GWEN IFILL: Three weeks since the flooding began in Pakistan, tens of thousands of villages remain underwater. More flooding could be on the way, adding to a disaster which now stretches almost the length of the country, from often inaccessible parts of the Swat Valley in the north, through Punjab, and on into Sindh Province in the south, an area the size of the state of Florida.
Twelve percent of the population has been displaced, as many as 20 million people, and the death toll stands at more than 1,500.
Special correspondent Saima Mohsin is on the ground in Karachi. I spoke with her earlier today.
Saima, welcome back to the program.
You have been out and about covering these floods. Any time that the waters are receding?
SAIMA MOHSIN: Not at all, Gwen. That's the -- the sad news that we have to give you, that that water is not receding. In fact, it's absolutely rising.
There was fresh rainfall over the last few days. And, as we said on Monday, there was a fear that some of the rivers and some of the banks that have broken would actually merge together. And those waters are now starting to rise. Once again, we're seeing people moving out of those areas. There is a mass exodus right now across Pakistan, day and night, as people try and get away from those floodwaters, get to higher grounds, and get to some kind of safety.
GWEN IFILL: How about aid? Is any of the international aid we keep hearing about, or even domestic aid, is it arriving?
SAIMA MOHSIN: Well, apparently, it is, and we do see that there are aid fleets arriving at various airports across Pakistan.
But, Gwen, the fact simply is, there isn't enough of it to go around. I can't emphasize that enough. We keep on saying that. We have been out across Sindh, as you saw in that special report, and traveling around Karachi at all the camps that I have seen. We're simply not seeing enough food, drinking water, anything of that sort, and not anything on the kind of level we saw during the South Asia quake, for example, or even the Haiti quake or the tsunami recently, where you saw the road teeming with aid agencies trying to give deliveries to people who are desperate for it.
And they really are, Gwen. Let me just show you this bottle of water. I saw an aid delivery on the road in Sukkur a couple of days ago. People were fighting over this one bottle of water. There were whole families that were sharing it. It was absolutely shocking to see.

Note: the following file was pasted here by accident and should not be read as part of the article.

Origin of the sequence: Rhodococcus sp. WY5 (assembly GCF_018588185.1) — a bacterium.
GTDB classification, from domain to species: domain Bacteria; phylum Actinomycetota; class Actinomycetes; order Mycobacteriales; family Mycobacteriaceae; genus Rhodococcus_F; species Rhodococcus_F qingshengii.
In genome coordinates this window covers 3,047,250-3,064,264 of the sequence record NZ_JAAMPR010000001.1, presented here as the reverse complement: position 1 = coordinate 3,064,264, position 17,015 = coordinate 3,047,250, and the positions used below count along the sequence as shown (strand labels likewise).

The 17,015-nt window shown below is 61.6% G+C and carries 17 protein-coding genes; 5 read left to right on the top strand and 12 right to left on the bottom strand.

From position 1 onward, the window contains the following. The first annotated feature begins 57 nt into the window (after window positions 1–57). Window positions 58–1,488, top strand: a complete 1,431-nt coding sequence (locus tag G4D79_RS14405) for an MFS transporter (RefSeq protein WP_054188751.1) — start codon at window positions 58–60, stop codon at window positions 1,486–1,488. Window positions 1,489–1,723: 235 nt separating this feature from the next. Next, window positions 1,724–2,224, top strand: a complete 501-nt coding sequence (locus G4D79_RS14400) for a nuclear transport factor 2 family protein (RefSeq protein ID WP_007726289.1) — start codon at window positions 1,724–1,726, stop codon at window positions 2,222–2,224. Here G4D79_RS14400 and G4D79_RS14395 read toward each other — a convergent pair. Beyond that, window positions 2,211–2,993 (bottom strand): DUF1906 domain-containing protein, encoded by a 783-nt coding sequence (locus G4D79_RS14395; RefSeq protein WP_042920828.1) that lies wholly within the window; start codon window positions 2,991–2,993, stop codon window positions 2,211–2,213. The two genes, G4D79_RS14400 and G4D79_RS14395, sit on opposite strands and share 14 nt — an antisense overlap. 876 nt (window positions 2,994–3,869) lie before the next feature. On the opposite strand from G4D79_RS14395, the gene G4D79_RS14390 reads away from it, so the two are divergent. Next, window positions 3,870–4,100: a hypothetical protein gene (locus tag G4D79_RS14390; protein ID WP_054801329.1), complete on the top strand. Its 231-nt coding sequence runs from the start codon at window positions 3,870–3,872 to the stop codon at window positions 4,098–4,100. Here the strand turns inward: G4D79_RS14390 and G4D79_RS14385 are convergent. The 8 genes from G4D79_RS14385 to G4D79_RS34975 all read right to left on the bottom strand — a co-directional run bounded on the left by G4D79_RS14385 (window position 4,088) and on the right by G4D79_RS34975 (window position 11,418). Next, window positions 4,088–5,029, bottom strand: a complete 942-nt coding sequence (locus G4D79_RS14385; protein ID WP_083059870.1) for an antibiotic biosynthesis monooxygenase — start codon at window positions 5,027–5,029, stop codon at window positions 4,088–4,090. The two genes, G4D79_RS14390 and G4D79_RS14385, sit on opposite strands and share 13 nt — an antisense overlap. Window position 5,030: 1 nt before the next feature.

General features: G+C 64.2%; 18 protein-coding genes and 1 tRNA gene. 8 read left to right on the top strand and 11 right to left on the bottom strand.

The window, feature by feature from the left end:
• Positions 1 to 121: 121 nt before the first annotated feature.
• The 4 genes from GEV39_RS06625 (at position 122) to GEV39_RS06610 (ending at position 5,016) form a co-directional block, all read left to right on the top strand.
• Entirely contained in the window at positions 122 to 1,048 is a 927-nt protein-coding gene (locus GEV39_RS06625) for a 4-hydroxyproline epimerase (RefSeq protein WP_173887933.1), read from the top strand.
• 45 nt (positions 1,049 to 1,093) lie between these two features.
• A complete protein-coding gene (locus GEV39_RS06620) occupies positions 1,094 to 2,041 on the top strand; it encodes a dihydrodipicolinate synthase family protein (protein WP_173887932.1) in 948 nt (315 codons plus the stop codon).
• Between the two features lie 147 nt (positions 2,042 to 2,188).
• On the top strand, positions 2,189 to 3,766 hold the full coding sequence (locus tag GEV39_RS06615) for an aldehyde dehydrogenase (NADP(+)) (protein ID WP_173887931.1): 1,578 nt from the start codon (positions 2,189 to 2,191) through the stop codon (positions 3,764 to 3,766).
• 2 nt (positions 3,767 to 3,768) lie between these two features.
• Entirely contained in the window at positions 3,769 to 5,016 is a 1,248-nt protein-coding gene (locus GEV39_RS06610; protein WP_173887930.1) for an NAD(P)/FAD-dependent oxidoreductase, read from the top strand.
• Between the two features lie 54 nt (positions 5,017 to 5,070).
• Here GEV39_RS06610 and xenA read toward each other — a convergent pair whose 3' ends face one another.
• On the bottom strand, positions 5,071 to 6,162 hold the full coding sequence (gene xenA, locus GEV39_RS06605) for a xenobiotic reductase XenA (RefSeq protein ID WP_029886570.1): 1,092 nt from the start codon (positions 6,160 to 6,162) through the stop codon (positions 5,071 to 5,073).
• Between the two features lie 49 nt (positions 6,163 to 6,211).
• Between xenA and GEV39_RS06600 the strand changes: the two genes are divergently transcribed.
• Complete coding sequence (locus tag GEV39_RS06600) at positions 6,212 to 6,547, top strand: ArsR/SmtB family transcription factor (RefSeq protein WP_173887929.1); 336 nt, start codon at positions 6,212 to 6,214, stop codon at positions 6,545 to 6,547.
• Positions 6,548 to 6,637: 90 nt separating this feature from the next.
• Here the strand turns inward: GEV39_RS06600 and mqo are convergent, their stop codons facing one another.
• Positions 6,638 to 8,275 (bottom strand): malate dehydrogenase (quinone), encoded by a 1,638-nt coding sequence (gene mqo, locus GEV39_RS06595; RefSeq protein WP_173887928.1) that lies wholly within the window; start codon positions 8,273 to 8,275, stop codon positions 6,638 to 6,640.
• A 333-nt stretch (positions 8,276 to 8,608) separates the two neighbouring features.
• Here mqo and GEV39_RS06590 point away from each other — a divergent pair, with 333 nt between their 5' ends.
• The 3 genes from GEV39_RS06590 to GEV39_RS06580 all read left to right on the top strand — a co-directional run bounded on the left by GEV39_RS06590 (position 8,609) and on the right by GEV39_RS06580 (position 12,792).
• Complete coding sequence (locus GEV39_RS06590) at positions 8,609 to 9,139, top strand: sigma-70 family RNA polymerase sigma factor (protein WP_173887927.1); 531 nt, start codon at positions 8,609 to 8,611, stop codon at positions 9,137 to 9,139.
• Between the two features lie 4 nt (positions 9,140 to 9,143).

GWEN IFILL: In fact, your reporting was quite remarkable, your special report that we saw earlier this week.
Have you seen -- in addition to the fights over just getting supplies, have you seen any evidence of violence, of other kinds of violence, not only because of lack of supplies, but just lack of everything?
SAIMA MOHSIN: Yes. I mean, desperation is the only word that can really explain what people are going through right now, and you can't really blame them. They have had to suffer terrible losses in their homes. Some of them have lost loved ones. I met a man last night who had lost his wife and daughter to the floodwaters. He had arrived at a camp. There was absolutely nothing there for him to eat or drink.
And -- and it really is desperation. We have seen pockets of violence across Pakistan in various parts, in Peshawar, Islamabad, and here as well, in Sindh Province as well, where people have simply come out on to the streets. They have tried to block traffic, not because they want to riot or create any kind of trouble, but because they want to raise awareness for their plight. They want to say, please help us. Local people are doing the best they can, but, as we said, that international aid really needs to come in now.
GWEN IFILL: Now, whenever we cover these kinds of disasters, one of the first questions we always ask is what the government response has been, whether it was Katrina here in the United States or in Haiti, and now in Pakistan. Is there evidence of government action, or inaction, in responding to this disaster?
SAIMA MOHSIN: Well, the Pakistani government has set up the national disaster management authority. It's a very comprehensive one. It's spread out right across Pakistan in every province.
But Pakistan is not wealthy in terms of infrastructure or financially right now, which means that they simply don't have enough boots on the ground to actually get across the country to get to everyone. We saw the navy helicopters over the weekend. I have seen military trying to deliver and get to those hard-to-reach areas. But there simply aren't enough people to get around to the 20 million or so affectees. As we keep saying, this is a worse disaster than Haiti, tsunami and the South Asian quake put together.
And just to read a few facts and figures for you that I came across today, Gwen, in the first week of Pakistan's appeal for the flooding, $7.5 million dollars of aid was -- was -- was pledged. Compare that with $100 million for the tsunami, $38 million for Haiti, and $15 million for the South Asian quake.
The Pakistani government simply cannot cope with this alone. It needs international help. And that isn't coming through thick and fast enough.
GWEN IFILL: OK. Saima Mohsin reporting for us in Karachi, Pakistan tonight, thank you so much.
SAIMA MOHSIN: Thank you.